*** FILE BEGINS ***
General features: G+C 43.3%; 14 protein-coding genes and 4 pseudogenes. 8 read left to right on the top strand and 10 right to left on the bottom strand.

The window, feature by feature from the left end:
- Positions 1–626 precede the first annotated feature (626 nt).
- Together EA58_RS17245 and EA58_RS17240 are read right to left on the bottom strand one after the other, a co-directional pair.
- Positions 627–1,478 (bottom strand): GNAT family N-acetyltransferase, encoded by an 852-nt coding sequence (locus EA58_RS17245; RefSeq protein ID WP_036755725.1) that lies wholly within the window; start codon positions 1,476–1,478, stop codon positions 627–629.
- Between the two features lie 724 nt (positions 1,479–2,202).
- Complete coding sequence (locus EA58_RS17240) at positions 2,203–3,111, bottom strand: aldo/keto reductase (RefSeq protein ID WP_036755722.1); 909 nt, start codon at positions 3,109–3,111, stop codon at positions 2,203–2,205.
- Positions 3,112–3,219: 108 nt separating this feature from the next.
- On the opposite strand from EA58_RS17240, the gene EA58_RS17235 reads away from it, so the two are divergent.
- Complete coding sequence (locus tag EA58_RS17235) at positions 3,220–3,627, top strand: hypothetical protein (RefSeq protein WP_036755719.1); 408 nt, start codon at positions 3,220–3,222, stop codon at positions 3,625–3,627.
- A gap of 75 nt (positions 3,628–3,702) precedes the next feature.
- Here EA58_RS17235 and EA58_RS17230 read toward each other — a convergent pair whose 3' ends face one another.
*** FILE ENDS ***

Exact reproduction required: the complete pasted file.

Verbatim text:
General features: G+C 43.3%; 14 protein-coding genes and 4 pseudogenes. 8 read left to right on the top strand and 10 right to left on the bottom strand.

The window, feature by feature from the left end:
- Positions 1–626 precede the first annotated feature (626 nt).
- Together EA58_RS17245 and EA58_RS17240 are read right to left on the bottom strand one after the other, a co-directional pair.
- Positions 627–1,478 (bottom strand): GNAT family N-acetyltransferase, encoded by an 852-nt coding sequence (locus EA58_RS17245; RefSeq protein ID WP_036755725.1) that lies wholly within the window; start codon positions 1,476–1,478, stop codon positions 627–629.
- Between the two features lie 724 nt (positions 1,479–2,202).
- Complete coding sequence (locus EA58_RS17240) at positions 2,203–3,111, bottom strand: aldo/keto reductase (RefSeq protein ID WP_036755722.1); 909 nt, start codon at positions 3,109–3,111, stop codon at positions 2,203–2,205.
- Positions 3,112–3,219: 108 nt separating this feature from the next.
- On the opposite strand from EA58_RS17240, the gene EA58_RS17235 reads away from it, so the two are divergent.
- Complete coding sequence (locus tag EA58_RS17235) at positions 3,220–3,627, top strand: hypothetical protein (RefSeq protein WP_036755719.1); 408 nt, start codon at positions 3,220–3,222, stop codon at positions 3,625–3,627.
- A gap of 75 nt (positions 3,628–3,702) precedes the next feature.
- Here EA58_RS17235 and EA58_RS17230 read toward each other — a convergent pair whose 3' ends face one another.